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I use uniq -c some text file. Its output like this:

123(space)first word(tab)other things
  2(space)second word(tab)other things


So I need extract total number(like 123 and 2 above), but I can't figure out how to, because if I split this line by space, it will like this ['123', 'first', 'word(tab)other', 'things']. I want to know why doesn't it output with tab?

And how to extract total number in shell? ( I finally extract it with python, WTF)

Update: Sorry, I didn't describe my question correctly. I didn't want to sum the total number, I just want to replace (space) with (tab), but it doesn't effect the space in words, because I still need the data after. Just like this:

123(tab)first word(tab)other things
  2(tab)second word(tab)other things
share|improve this question
A tab is not a space so awk is correct. –  user647772 Jul 26 '12 at 13:35
@Tichodroma no, you didn't follow me. I mean if I split line by space, I can't get data after correctly. –  MoreFreeze Jul 26 '12 at 13:39

6 Answers 6

up vote 2 down vote accepted

Try this:

uniq -c | sed -r 's/^( *[^ ]+) +/\1\t/'
share|improve this answer
That's I wanted! Thank you all guys. I forget I can lose /g at last. –  MoreFreeze Jul 27 '12 at 2:18


uniq -c text.file | sed -e 's/ *//' -e 's/ /\t/'

That will remove the spaces prior to the line count, and then replace only the first space with a tab.

To replace all spaces with tabs, use tr:

uniq -c text.file | tr ' ' '\t'

To replace all continuous runs of tabs with a single tab, use -s:

uniq -c text.file | tr -s ' ' '\t'
share|improve this answer
Hey, it does work! Thank you all the same. –  MoreFreeze Jul 27 '12 at 2:20

You can sum all the numbers using awk:

awk '{s+=$1}END{print s}'
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$ cat <file> | uniq -c | awk -F" " '{sum += $1} END {print sum}'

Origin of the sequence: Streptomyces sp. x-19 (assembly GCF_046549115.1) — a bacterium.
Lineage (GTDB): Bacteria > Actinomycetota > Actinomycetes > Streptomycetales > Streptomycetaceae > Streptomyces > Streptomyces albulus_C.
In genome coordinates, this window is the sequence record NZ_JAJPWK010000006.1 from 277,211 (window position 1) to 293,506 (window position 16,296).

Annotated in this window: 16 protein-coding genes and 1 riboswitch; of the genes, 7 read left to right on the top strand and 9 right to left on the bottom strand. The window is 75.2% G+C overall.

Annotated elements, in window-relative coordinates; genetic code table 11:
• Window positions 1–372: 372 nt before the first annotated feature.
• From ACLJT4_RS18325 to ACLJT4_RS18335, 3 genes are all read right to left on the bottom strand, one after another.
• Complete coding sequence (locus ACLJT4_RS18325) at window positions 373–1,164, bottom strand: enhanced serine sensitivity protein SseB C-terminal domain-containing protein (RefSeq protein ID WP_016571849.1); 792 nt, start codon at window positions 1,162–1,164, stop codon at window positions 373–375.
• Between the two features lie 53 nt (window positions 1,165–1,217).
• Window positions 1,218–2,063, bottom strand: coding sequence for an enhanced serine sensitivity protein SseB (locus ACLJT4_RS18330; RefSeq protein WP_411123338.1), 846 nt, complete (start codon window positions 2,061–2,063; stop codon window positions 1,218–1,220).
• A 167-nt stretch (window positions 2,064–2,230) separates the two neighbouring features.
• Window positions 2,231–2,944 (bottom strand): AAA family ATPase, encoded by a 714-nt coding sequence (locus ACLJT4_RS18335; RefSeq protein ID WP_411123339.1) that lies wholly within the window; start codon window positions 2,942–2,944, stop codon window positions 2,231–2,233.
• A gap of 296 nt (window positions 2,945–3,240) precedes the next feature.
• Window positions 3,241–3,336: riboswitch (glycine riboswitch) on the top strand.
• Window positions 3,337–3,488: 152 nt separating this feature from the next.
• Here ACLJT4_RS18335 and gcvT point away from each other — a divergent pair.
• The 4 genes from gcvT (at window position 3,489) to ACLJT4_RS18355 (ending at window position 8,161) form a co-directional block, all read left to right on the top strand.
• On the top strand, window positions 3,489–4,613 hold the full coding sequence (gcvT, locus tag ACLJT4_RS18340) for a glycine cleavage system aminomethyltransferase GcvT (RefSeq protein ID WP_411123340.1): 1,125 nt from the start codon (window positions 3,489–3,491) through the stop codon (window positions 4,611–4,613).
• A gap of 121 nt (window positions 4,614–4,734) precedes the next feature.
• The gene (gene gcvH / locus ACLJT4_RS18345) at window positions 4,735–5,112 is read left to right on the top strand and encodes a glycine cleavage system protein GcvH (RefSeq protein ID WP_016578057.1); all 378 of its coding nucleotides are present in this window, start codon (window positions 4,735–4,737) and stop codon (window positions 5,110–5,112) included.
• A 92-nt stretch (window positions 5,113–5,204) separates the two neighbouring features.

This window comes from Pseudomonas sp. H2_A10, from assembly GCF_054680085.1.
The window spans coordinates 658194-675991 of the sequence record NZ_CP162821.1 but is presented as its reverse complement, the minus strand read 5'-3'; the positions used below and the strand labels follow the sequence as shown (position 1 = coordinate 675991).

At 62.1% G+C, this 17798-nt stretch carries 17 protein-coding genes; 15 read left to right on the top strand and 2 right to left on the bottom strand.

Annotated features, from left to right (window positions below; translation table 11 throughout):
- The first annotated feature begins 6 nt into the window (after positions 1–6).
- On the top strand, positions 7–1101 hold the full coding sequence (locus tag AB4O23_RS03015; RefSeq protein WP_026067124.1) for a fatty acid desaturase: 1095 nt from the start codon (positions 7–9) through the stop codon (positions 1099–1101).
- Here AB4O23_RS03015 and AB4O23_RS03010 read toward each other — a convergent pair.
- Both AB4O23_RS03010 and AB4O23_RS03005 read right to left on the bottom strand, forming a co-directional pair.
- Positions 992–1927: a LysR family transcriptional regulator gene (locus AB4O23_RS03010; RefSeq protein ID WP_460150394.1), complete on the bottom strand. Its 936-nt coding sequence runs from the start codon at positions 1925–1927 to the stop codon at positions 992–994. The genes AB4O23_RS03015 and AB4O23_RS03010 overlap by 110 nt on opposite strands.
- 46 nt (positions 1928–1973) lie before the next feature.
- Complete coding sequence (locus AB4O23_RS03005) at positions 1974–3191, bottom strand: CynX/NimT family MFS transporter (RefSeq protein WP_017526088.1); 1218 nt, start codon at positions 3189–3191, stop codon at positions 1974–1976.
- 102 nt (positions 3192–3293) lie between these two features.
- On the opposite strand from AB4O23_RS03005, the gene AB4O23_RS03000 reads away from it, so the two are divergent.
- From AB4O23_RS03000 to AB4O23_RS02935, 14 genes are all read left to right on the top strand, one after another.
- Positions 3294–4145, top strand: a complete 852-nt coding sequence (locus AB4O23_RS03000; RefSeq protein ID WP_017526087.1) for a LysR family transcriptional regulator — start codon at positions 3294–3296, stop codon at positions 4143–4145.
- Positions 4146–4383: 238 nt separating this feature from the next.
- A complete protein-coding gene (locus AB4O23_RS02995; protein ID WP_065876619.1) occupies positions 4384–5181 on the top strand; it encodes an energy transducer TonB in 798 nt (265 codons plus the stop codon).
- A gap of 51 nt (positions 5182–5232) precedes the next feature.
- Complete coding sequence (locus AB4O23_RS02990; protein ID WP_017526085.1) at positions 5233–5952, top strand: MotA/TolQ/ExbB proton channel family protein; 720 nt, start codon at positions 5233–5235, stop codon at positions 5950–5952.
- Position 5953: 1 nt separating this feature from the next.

share|improve this answer
Look askance at any occurrence of cat one-file; it can be replaced by I/O redirection. There's also the UUOC Award, even. –  Jonathan Leffler Jul 26 '12 at 13:46
Another nice thing about Unix how you can keep your code clean and well-structured using pipes. Of course you can use a redirect instead of cat file, but it's perfectly reasonable to do exposition / explanation in that form (and even production coding too), because in practice it will often end up being a more complex command that kicks things off. The performance argument is specious too; most of the time it doesn't actually matter, and you're better off optimizing for readability. –  danfuzz Jul 26 '12 at 14:07
Yeah, I usually use it as a placeholder for some other process that prints to stdout when giving examples online like this. –  vergenzt Jul 26 '12 at 14:34

One possible solution to getting tabs after counts is to write a uniq -c-like script that formats exactly how you want. Here's a quick attempt (that seems to pass my minute or so of testing):

awk '
(NR == 1) || ($0 != lastLine) {
    if (NR != 1) {
        printf("%d\t%s\n", count, lastLine);
    lastLine = $0;
    count = 1;
    printf("%d\t%s\n", count, lastLine);
' yourFile.txt
share|improve this answer

Another solution. This is equivalent to the earlier sed solution, but it does use awk as requested / tagged!

cat yourFile.txt \
    | uniq -c \
    | awk '{
        match($0, /^ *[^ ]* /);
        printf("%s\t%s\n", $1, substr($0, RLENGTH + 1));
share|improve this answer

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